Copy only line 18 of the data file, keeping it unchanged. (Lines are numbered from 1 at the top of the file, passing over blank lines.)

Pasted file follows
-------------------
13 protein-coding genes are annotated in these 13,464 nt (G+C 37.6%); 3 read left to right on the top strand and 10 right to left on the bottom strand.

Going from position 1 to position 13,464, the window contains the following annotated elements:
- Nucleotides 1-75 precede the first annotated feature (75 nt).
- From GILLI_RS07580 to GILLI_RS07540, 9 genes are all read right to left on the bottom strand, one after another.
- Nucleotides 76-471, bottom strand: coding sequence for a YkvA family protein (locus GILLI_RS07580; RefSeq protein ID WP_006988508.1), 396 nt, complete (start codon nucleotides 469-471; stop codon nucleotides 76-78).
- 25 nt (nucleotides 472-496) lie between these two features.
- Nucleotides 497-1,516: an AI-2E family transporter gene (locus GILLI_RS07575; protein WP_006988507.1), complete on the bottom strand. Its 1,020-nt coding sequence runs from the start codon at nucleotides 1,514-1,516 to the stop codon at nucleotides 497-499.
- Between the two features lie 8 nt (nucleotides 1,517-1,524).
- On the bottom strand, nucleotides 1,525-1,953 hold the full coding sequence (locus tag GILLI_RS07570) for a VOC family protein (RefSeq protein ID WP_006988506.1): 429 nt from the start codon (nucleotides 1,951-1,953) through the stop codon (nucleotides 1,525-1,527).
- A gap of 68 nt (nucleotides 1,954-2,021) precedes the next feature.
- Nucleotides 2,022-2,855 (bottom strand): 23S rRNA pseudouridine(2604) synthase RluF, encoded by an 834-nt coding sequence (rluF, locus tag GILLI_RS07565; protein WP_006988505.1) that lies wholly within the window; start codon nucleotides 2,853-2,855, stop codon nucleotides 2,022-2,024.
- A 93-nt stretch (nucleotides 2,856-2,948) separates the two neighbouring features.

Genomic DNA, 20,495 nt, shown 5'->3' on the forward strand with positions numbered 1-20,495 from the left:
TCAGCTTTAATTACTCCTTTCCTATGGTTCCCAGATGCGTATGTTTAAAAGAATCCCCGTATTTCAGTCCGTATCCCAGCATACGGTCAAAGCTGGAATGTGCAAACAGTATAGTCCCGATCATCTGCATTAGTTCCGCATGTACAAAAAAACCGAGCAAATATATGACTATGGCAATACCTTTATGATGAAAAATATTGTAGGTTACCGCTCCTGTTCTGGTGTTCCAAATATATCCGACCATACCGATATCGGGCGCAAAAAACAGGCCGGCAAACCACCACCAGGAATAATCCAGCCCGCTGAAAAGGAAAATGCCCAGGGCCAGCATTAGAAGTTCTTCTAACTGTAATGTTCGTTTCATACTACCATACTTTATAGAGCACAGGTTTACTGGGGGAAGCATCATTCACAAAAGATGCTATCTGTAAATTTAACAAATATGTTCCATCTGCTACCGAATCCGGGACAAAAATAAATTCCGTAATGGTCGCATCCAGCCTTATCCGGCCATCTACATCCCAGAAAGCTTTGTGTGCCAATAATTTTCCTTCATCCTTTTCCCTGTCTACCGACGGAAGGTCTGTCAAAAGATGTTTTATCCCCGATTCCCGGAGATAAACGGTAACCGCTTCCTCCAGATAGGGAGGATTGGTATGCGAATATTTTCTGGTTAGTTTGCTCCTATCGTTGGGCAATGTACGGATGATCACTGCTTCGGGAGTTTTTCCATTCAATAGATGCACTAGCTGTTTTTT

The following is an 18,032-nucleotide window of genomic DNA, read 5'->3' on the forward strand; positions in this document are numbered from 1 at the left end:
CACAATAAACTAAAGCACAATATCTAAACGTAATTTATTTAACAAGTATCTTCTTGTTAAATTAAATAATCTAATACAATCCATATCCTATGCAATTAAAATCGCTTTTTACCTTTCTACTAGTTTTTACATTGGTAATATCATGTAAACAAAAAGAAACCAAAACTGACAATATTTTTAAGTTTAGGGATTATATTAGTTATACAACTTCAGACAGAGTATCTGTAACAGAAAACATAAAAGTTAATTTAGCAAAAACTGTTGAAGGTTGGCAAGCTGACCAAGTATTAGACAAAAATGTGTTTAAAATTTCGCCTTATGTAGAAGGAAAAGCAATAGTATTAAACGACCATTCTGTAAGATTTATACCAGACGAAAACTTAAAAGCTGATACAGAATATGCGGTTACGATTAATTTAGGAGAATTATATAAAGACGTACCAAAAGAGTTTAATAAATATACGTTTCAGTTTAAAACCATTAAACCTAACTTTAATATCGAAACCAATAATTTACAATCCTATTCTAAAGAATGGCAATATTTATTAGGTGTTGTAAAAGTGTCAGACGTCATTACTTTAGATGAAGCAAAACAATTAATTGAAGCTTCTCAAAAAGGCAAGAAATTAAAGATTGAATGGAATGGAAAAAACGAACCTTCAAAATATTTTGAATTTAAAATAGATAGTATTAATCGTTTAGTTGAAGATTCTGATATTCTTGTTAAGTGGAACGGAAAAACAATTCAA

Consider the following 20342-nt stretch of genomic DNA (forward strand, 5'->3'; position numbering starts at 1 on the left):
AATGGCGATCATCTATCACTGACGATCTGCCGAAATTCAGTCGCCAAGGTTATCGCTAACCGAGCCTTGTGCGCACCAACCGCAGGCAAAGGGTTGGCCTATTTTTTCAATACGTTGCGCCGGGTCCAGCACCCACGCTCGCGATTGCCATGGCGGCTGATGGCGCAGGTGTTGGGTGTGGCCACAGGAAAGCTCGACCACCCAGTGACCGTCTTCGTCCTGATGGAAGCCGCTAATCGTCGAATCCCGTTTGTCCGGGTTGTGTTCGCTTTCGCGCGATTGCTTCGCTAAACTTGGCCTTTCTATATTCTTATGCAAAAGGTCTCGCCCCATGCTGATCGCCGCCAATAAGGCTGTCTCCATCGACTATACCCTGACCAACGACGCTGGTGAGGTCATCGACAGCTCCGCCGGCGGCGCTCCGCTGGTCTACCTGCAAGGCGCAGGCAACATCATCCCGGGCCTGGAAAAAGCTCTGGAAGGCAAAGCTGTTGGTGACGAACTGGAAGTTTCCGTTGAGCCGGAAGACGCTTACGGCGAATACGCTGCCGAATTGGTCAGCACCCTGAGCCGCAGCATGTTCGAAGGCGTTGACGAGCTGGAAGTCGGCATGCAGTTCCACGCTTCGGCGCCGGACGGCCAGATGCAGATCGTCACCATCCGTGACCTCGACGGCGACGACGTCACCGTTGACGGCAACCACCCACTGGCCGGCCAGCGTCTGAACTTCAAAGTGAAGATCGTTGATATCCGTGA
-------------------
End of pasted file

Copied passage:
AATGGCGATCATCTATCACTGACGATCTGCCGAAATTCAGTCGCCAAGGTTATCGCTAACCGAGCCTTGTGCGCACCAACCGCAGGCAAAGGGTTGGCCTATTTTTTCAATACGTTGCGCCGGGTCCAGCACCCACGCTCGCGATTGCCATGGCGGCTGATGGCGCAGGTGTTGGGTGTGGCCACAGGAAAGCTCGACCACCCAGTGACCGTCTTCGTCCTGATGGAAGCCGCTAATCGTCGAATCCCGTTTGTCCGGGTTGTGTTCGCTTTCGCGCGATTGCTTCGCTAAACTTGGCCTTTCTATATTCTTATGCAAAAGGTCTCGCCCCATGCTGATCGCCGCCAATAAGGCTGTCTCCATCGACTATACCCTGACCAACGACGCTGGTGAGGTCATCGACAGCTCCGCCGGCGGCGCTCCGCTGGTCTACCTGCAAGGCGCAGGCAACATCATCCCGGGCCTGGAAAAAGCTCTGGAAGGCAAAGCTGTTGGTGACGAACTGGAAGTTTCCGTTGAGCCGGAAGACGCTTACGGCGAATACGCTGCCGAATTGGTCAGCACCCTGAGCCGCAGCATGTTCGAAGGCGTTGACGAGCTGGAAGTCGGCATGCAGTTCCACGCTTCGGCGCCGGACGGCCAGATGCAGATCGTCACCATCCGTGACCTCGACGGCGACGACGTCACCGTTGACGGCAACCACCCACTGGCCGGCCAGCGTCTGAACTTCAAAGTGAAGATCGTTGATATCCGTGA